On January 1, 2022, all literary works, compositions, and films first published in 1926, and all pre-1923 sound recordings, will enter into the public domain in the United States.
This is the fourth year in a row that works published during the administration of Calvin Coolidge - who, according to presidential historians surveyed by C-SPAN, ranked 23rd among our 46 presidents (earning him a "Gentleman's C") - have become available to the public to rip, mix and burn. Lists of soon-to-enter-the-public-domain works have been published by various sources (including The Public Domain Review, Duke's Center for the Study of the Public Domain, The Association for Recorded Sound Collections, and Creative Commons), and there are some big names and titles this year. Below are highlights. (Disclaimer: I haven't personally confirmed any of these.)
- Ernest Hemingway, The Sun Also Rises and Torrents of Spring
- Langston Hughes, The Weary Blues
- T. E. Lawrence, The Seven Pillars of Wisdom
- A. A. Milne, Winnie-the-Pooh
- Dorothy Parker, Enough Rope
- Battling Butler (starring Buster Keaton)
- The Son of the Sheik (starring Rudolph Valentino)
- The Temptress (starring Greta Garbo)
- "Bye Bye Black Bird" (Ray Henderson, Mort Dixon)
- "Gentlemen Prefer Blondes" (Irving Berlin)
- "Nessun Dorma" from Turandot (Giacomo Puccini, Franco Alfano, Giusseppe Adami, Renato Simoni)
- "Someone To Watch Over Me" (George Gershwin, Ira Gershwin)
- "When the Red, Red Robin Comes Bob, Bob, Bobbin’ Along" (Harry Woods)
However, the big story this year is that, for the first time, a cache of sound recordings (more than 400,000, according to one estimate) - specifically all recordings that were published before 1923 - will enter the public domain. Exciting! This means that old recordings embodying performances by Fanny Brice, Sophie Tucker, Mamie Smith, Ethel Waters, Enrico Caruso, Pablo Casalis and so many others will be available for others to reproduce and remix. If anyone is listening out there, I am begging for Megan Thee Stallion to sample the soon-to-be-public-domain recording of Fanny Brice's rendition of "My Man" (which recording is starkly different - in such an interesting way - from Streisand's version from Funny Girl).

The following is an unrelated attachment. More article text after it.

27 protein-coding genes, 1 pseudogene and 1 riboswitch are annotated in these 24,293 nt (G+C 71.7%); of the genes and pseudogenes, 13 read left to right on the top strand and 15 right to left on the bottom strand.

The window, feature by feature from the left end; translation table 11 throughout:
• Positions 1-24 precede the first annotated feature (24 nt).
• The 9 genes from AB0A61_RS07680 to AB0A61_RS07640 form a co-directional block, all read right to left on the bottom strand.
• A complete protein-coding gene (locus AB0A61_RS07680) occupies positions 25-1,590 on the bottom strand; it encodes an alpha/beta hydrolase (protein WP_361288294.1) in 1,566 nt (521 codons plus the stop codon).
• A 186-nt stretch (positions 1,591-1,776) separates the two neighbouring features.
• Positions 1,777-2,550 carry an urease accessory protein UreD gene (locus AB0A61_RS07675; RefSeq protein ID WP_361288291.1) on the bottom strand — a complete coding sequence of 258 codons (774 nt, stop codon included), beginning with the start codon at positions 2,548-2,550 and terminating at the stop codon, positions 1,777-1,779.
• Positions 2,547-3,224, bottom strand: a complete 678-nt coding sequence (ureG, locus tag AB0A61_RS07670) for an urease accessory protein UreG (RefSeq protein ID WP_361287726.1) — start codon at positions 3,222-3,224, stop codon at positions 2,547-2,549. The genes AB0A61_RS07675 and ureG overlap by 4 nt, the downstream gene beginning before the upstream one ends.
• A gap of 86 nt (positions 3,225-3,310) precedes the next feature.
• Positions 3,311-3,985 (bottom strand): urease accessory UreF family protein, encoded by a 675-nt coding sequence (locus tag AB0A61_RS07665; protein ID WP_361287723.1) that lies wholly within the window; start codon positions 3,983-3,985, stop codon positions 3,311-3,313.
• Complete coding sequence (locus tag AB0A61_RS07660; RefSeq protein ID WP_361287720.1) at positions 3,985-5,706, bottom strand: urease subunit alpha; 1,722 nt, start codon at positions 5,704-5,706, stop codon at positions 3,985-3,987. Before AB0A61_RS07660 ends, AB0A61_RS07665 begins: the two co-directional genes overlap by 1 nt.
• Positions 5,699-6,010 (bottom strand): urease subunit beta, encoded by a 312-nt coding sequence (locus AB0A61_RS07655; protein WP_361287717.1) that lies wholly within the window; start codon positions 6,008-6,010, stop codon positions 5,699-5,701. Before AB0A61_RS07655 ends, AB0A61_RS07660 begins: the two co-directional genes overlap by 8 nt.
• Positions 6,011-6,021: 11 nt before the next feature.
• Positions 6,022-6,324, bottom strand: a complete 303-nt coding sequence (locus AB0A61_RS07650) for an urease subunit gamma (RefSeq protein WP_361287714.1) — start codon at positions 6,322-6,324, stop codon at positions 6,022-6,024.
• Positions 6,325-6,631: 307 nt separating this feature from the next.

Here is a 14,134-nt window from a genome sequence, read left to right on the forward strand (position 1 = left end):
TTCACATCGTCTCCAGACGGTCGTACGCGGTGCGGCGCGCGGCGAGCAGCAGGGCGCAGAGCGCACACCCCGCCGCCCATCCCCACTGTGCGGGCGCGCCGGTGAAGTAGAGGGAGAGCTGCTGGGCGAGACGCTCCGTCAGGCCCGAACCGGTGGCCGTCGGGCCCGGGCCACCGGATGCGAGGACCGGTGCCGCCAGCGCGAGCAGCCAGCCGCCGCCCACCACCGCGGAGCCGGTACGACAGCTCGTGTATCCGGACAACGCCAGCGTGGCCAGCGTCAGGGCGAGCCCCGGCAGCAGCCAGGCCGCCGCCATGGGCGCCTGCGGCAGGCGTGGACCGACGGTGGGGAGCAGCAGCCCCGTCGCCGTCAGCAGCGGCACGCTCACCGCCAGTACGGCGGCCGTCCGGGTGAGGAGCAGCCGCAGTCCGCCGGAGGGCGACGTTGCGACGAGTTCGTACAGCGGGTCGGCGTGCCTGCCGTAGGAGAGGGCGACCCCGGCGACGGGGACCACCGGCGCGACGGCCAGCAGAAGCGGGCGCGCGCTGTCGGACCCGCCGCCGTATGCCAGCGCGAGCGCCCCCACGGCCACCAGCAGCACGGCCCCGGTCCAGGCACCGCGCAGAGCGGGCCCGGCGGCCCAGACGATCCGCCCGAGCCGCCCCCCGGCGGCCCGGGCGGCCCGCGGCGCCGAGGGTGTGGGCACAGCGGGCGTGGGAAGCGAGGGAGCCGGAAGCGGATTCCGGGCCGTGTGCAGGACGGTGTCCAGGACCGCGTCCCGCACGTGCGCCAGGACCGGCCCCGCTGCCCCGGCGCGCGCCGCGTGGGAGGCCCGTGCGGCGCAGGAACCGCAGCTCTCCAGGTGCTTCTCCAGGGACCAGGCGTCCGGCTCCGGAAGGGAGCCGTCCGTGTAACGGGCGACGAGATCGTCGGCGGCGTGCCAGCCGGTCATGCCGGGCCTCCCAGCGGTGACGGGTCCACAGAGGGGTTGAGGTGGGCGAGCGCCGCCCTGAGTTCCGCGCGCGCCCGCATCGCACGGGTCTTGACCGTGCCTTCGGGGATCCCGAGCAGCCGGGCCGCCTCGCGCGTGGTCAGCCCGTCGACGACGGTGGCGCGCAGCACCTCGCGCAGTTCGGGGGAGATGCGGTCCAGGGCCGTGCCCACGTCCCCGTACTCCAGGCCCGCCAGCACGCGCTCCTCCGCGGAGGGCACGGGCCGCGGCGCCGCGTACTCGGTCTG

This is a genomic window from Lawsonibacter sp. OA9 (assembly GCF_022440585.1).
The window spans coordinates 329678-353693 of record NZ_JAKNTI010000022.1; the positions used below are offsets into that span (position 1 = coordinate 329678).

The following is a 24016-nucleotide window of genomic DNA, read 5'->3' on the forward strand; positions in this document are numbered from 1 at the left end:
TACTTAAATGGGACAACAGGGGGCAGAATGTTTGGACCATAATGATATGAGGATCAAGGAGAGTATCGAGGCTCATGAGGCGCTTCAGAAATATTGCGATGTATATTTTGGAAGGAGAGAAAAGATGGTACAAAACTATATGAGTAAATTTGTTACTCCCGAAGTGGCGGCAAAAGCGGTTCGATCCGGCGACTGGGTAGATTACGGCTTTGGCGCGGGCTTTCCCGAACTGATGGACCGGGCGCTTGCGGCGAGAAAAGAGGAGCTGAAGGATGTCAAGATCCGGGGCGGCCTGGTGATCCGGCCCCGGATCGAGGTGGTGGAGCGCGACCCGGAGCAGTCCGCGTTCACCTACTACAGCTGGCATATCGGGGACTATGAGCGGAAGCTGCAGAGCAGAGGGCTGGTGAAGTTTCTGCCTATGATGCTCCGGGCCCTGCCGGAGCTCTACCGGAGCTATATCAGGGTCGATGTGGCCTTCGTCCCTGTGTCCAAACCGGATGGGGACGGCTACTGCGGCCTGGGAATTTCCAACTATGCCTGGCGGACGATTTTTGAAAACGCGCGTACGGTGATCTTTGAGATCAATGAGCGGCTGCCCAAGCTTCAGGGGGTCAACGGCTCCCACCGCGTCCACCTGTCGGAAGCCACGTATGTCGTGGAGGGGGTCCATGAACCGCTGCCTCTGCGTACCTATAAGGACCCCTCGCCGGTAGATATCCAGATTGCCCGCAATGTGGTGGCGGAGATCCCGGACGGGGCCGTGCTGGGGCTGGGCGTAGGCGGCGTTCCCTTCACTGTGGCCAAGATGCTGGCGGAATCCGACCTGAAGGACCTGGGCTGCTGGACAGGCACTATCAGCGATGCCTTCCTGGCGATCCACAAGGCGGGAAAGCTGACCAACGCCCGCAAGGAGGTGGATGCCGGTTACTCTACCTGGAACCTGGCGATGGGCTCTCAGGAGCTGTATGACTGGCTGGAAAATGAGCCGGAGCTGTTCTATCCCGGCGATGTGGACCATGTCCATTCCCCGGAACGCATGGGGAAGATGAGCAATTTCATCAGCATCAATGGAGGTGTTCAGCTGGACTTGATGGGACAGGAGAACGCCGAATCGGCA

Why will this happen in 2022 (and why didn't it happen before)? The copyright status of sound recordings is complicated. But here is a primer:
- Post-1972 Sound Recordings: Sound recordings were not protected under federal copyright law until February 15, 1972. This means that, currently, all post-1972 sound recordings are likely protected under federal copyright law. (Caveat: a sound recording published in the U.S. without proper notice between February 15, 1972 and March 1, 1989 would be in the public domain, subject to limited exceptions.)
- Pre-1972 Sound Recordings: Until the passage (in 2018) of the The Classics Protection and Access Act (the "CPA Act") (enacted as Title II of the Music Modernization Act), pre-1972 recordings were subject to protection under state ("common law") copyright, not federal copyright law. The scope of that protection was extremely murky (to say the least). The CPA Act, in the words of the Copyright Office, "brings pre-1972 sound recordings partially into the federal copyright system" by providing a federal remedy for certain unauthorized use of pre-1972 sound recordings. However, the period during which an owner of a pre-1972 sound recording can seek a remedy under the CPA Act for unauthorized uses (referred to as the "term of prohibition" in the statute) is different from the term of copyright protection for works fully covered by the Copyright Act. The details, which are spelled out in 17 U.S.C. §1401(a)(2)(B), are summarized in this chart:
|Publication Date of Recording||Term of Prohibition|
|Before 1923||Ends December 31, 2021|
|Between 1923 and 1946||100 years from publication|
|Between 1947 and 1956||110 years from publication|
|Between 1957 - February 14, 1972||Ends on February 15, 2067|